Oh, the other thing that has kept me entirely too busy the last few days has been working on the new ballistics site mentioned earlier this month. There are a couple of remaining tweaks to be done, but it is basically ready to go, complete with an associated blog, all the data, all the downloads, and over seventy pop-up graphs. Sometime this weekend we’ll migrate it over to its own domain, but if you want an advanced look, feel free to poke around.
Happy birthday, Ricardo.
*C’mon, you know this.
Filed under: Emergency, Failure, Government, Politics, Predictions, Preparedness, Society
Nov. 24 (Bloomberg) — The U.S. government is prepared to provide more than $7.76 trillion on behalf of American taxpayers after guaranteeing $306 billion of Citigroup Inc. debt yesterday. The pledges, amounting to half the value of everything produced in the nation last year, are intended to rescue the financial system after the credit markets seized up 15 months ago.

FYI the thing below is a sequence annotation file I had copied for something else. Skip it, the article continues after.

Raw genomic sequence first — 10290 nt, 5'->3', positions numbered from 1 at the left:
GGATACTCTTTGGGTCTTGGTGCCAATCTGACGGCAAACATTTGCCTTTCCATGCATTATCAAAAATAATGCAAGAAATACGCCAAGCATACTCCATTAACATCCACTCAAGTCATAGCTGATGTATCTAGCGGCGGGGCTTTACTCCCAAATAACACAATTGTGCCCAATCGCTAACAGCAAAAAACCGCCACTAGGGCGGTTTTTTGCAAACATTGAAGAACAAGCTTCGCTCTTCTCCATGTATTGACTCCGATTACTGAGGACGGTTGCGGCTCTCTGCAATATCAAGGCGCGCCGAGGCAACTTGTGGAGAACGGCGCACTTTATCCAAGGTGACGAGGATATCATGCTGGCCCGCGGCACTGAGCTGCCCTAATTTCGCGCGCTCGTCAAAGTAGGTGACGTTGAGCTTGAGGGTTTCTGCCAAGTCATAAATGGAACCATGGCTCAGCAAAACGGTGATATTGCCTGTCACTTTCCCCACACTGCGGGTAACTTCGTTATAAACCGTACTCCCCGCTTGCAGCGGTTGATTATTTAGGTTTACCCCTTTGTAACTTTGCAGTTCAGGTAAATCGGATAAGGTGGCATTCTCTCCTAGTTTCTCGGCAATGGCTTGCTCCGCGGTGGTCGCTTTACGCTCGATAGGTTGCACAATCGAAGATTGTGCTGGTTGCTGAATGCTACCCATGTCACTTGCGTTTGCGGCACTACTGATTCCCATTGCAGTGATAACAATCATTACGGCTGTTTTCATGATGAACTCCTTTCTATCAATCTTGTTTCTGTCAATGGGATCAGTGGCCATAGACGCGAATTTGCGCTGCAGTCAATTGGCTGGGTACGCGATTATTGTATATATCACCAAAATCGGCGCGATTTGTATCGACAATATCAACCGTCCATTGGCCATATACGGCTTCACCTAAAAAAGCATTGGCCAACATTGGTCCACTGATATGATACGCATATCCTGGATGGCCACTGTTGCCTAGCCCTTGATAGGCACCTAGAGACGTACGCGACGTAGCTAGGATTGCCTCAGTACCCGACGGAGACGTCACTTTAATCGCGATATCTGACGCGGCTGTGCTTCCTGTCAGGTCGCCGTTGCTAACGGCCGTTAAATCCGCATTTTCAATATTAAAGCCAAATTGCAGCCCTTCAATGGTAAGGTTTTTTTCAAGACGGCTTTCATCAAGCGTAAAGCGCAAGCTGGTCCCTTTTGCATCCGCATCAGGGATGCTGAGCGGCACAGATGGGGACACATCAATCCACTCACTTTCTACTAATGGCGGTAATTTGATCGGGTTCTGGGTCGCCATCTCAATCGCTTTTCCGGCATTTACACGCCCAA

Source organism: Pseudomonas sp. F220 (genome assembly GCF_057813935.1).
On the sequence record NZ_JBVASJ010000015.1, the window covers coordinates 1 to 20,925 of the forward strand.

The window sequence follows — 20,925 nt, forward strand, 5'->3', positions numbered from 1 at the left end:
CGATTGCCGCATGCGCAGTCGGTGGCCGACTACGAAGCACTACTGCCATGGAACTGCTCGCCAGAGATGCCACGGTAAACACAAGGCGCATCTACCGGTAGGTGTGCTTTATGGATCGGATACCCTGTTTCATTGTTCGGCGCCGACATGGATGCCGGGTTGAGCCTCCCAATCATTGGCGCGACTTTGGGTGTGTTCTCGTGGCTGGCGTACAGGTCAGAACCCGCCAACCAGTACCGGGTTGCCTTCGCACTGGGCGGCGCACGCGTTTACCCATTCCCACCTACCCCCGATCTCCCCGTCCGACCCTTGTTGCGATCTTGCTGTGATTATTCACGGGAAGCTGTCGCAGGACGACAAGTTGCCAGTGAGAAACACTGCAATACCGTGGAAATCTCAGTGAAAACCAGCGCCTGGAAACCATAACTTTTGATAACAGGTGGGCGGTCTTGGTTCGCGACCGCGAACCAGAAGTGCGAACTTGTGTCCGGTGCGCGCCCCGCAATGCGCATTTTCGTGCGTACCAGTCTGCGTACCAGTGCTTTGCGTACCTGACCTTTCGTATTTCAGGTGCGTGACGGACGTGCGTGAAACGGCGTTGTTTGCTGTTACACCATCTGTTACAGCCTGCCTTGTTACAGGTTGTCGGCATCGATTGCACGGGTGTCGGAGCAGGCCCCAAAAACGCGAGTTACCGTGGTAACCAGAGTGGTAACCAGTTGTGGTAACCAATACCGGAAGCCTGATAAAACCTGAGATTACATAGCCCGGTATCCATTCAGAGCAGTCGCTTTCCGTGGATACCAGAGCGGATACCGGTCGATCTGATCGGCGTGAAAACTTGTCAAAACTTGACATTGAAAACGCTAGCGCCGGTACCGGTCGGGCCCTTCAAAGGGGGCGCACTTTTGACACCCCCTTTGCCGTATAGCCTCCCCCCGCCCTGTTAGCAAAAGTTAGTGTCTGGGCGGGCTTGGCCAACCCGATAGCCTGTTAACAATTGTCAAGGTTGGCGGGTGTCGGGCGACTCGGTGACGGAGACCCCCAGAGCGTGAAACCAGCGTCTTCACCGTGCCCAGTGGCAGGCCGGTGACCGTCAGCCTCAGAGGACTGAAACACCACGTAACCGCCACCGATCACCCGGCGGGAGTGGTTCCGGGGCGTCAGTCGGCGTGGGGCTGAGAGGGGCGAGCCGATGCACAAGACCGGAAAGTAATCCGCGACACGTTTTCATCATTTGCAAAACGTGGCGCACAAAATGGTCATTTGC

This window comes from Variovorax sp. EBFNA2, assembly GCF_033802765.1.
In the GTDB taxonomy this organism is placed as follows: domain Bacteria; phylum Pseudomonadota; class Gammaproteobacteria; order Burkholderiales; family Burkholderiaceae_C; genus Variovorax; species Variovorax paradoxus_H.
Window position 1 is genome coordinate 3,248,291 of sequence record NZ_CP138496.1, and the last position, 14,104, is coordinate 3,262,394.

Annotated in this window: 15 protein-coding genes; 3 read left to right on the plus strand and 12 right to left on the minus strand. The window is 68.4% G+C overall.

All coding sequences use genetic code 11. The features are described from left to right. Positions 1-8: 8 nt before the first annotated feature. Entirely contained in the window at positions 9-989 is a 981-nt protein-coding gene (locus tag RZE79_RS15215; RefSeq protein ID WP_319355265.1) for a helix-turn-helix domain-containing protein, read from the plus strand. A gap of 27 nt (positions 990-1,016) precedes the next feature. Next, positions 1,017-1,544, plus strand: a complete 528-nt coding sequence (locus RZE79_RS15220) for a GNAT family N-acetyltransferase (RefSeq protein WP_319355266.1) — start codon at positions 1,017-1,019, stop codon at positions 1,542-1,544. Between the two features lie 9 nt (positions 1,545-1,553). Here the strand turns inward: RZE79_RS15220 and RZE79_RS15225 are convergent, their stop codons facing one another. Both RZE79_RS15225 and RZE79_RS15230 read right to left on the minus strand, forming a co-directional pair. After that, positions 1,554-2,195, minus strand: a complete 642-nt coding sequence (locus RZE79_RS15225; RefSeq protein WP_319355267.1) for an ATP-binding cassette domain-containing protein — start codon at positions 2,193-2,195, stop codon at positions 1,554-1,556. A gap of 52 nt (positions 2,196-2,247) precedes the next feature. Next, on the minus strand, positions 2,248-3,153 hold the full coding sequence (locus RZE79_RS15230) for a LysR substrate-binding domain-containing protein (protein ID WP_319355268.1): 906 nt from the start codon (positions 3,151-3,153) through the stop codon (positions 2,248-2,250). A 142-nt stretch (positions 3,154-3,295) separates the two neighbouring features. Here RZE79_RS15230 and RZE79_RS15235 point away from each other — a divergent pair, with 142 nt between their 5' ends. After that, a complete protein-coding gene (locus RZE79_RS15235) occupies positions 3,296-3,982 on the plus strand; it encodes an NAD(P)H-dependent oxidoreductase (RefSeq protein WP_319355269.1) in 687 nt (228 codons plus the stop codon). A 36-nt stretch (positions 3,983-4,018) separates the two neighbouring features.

The unprecedented pledge of funds includes $3.18 trillion already tapped by financial institutions in the biggest response to an economic emergency since the New Deal of the 1930s, according to data compiled by Bloomberg. The commitment dwarfs the plan approved by lawmakers, the Treasury Department’s $700 billion Troubled Asset Relief Program. Federal Reserve lending last week was 1,900 times the weekly average for the three years before the crisis.
That comes out to something like $24,000 from every man, woman, and child in the country.
Wave bye-bye to your money.
(Cross posted to UTI.)
Plug this blog into Typealyzer and what do you get?
The analysis indicates that the author of http://communionblog.wordpress.com/ is of the type: